by Cricket Rakita, CFSA Saving Our Seed Project Coordinator | Mar. 31, 2011 –
 
Editor’s Note: As you know, we try to keep this blog on the positive side, because let’s face it, there’s so much negativity out there regarding our predominant food system right now that we could easily get sucked into it if we’re not careful.  But GMOs are becoming such an increasingly real threat to the future of organic farming and beyond that we’ve decided to take a brief stroll to the dark side, since there really is no greater weapon against this alarming trend than knowledge.  We hope the following two posts will do just that.  (And then we will return to our regularly scheduled dose of inspiration!)

GMO crops today are very common.  It seems like every few months, some government regulator approves a new type of GMO product for use in the food stream.  But what are GMOs really, and why should we really be concerned about them?

GMO stands for “genetically modified organism.” To genetically modify an organism, a technician will, through artificial means, insert a gene from one species into a complete other species.  When one imagines this for the first time, one imagines a clean process whereby a scientist cuts a chromosome, inserts a gene, and then lets the plant grow naturally.  This is actually very far from the truth.

The first stage in genetically modifying an organism is to pick your gene to insert.  For example, the most common GMO gene, the roundup ready gene, was found at a Monsanto plant.  They noticed that in their roundup sludge behind the plant, there was a bacteria strain growing where they thought nothing could grow.  It turned out that this bacteria had a gene that allowed it to live in the toxic mess.  They isolated this gene and have since inserted it into corn, canola, alfalfa, soybeans, beets, and a few other crops.  To do this insert, they took segments of genes that they believed contained the GMO gene (there are a few extras that came with it as genes are very small and hard to separate), attached them to tiny slivers of gold, and shot them at healthy cells in a petri dish.  Also attached to the gold were an antibiotic “marker” gene and a cauliflower mosaic virus (CMV).  The healthy cells are then sprayed with an antibiotic to test weather or not they actually picked up the genes through the random bombardment.  Everything that lives is grown to a mature state and sprayed with roundup.  Then, these are used to produce a seed crop.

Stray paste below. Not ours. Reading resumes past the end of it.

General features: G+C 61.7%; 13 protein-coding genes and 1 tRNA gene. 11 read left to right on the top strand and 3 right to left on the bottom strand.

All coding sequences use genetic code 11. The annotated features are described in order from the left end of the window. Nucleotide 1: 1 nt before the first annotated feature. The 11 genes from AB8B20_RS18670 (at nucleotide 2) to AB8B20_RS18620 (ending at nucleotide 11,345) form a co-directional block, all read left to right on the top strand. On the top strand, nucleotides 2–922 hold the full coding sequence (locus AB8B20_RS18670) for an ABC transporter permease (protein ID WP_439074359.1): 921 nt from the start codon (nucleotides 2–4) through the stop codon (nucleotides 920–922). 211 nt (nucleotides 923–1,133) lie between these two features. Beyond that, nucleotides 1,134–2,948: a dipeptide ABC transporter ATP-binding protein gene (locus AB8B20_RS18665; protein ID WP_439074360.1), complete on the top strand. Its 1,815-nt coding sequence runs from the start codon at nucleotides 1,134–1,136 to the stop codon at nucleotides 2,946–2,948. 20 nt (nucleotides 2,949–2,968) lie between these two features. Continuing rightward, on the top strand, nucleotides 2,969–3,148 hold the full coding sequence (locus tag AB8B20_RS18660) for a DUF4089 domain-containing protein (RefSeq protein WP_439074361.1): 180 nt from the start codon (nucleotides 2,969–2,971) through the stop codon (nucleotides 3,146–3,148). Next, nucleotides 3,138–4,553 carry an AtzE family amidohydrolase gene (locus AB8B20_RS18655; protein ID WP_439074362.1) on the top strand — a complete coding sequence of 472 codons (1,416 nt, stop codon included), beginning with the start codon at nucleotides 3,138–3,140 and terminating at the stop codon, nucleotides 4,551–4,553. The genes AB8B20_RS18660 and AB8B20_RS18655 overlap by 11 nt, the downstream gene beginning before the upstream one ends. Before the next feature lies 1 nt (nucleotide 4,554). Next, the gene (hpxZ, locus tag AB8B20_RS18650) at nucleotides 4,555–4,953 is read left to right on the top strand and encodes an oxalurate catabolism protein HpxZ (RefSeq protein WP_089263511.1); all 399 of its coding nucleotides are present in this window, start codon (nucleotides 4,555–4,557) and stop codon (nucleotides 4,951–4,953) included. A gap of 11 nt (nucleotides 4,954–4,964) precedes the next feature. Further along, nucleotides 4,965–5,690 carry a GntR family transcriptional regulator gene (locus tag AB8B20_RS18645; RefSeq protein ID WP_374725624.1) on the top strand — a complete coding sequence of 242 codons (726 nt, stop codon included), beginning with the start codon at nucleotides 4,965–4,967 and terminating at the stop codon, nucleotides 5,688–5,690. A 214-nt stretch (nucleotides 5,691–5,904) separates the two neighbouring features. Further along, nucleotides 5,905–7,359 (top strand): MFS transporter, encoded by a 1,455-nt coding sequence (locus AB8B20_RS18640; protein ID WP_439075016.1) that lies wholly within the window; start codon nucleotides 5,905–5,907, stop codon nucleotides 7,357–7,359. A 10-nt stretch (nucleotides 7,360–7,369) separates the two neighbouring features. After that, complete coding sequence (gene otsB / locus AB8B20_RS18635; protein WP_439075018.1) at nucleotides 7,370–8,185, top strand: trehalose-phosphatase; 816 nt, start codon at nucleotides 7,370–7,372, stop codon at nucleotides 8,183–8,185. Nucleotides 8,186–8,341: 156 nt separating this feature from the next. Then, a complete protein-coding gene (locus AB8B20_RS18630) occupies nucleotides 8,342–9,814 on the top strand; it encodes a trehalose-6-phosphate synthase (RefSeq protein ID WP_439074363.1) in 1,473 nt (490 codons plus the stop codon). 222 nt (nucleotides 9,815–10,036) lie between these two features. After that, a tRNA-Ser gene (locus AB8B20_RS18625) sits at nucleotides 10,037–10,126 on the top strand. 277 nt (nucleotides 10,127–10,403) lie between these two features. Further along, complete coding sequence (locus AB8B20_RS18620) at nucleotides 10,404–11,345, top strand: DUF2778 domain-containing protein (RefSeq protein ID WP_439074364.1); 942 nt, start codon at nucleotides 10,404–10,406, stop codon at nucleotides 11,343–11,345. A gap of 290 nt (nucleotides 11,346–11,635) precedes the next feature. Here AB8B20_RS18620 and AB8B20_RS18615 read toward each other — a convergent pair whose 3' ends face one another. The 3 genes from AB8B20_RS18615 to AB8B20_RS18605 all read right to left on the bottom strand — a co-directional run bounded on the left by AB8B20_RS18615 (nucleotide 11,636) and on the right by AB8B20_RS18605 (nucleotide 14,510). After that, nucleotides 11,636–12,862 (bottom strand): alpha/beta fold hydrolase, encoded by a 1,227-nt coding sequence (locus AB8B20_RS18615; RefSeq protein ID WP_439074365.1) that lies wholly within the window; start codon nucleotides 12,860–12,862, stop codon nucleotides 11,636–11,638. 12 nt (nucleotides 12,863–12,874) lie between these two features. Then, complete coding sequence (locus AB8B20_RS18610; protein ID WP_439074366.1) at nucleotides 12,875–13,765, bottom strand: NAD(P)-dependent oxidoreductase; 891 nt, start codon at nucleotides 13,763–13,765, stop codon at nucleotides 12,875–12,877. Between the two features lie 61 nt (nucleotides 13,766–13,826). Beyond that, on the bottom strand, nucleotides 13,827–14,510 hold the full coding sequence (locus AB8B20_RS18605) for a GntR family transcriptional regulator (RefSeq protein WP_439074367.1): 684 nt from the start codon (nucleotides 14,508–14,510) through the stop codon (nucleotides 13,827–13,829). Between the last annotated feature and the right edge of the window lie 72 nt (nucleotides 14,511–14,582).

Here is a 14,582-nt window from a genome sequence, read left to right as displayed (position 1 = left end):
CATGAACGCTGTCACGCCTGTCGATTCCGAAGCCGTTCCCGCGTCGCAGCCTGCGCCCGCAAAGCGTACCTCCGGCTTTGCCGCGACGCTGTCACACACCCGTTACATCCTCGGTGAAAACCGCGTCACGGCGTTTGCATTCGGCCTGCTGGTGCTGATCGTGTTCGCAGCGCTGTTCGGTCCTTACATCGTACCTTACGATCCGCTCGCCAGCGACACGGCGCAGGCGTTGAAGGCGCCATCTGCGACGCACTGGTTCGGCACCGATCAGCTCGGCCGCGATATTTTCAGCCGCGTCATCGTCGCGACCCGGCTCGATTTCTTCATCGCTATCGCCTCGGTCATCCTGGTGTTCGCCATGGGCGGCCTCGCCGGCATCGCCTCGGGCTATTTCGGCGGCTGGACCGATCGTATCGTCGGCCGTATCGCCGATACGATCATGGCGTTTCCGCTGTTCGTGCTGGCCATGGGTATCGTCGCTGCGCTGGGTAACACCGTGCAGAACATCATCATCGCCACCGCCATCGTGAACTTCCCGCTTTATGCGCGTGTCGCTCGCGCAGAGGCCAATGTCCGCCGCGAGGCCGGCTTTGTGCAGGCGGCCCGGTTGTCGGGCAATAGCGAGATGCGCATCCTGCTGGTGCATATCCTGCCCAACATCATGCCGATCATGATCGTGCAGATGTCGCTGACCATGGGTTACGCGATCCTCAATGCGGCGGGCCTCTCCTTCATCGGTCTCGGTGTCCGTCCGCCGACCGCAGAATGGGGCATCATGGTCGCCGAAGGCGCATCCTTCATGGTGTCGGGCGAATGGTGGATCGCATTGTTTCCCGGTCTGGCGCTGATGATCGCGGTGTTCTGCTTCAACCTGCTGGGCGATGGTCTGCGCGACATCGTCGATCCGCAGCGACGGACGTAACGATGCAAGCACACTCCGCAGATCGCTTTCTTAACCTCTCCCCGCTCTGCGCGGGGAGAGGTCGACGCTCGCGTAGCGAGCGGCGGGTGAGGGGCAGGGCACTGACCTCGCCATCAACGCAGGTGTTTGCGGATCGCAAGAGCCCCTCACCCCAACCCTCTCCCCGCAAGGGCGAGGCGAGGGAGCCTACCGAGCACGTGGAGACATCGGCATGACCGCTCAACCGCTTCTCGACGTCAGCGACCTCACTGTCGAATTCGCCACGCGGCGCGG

You may be wondering, why the CMV?  Genes are very tricky; they are not always expressing themselves.  Think of your eye color; every cell in your body has the gene that expresses your eye color, but it only expresses itself in your iris.  I can look at your fingernails all day and I will have no clue what your eye color is, even though the gene is there.  CMV is what is known as a promoter.  When it latches onto a gene, it makes that gene express itself everywhere, all the time.

This is especially important in the bT gene.  bT is a common bacteria born disease that causes insects in their larval state to fail to digest properly, leading to death.  It has been used by organic farmers for many years.  It has been applied in a way that does not persist in the environment; a few days after it is sprayed, it will be gone.  However, when the bT gene is inserted into a plant with the CMV, it is in every cell of that plant, root to seed, expressing itself all the time, at least as long as it is fresh, and possibly well beyond that.  Dr. Arpad Pusztai did a study on rats and bT potatoes and determined that the bT potatoes caused low organ weights, unexplained death, and what appeared to be pre-cancerous states.  Funding for his studies was then pulled.

In fact, GMOs are generally not independently tested for safety in the food supply.  This is because of the work of then vice president Dan Quayle.  He chaired a committee which determined that GMOs are “substantially equivalent” to the crops they were modified from, and therefore no extensive independent safety testing should be required.  To this day, all required tests pertaining to the safety of GMO crops are conducted by the entity seeking approval to produce the crop.  There is no standard test, and if they conduct a test and do not like the results, they are under no obligation to share them; they can just run a less rigorous test and share those results.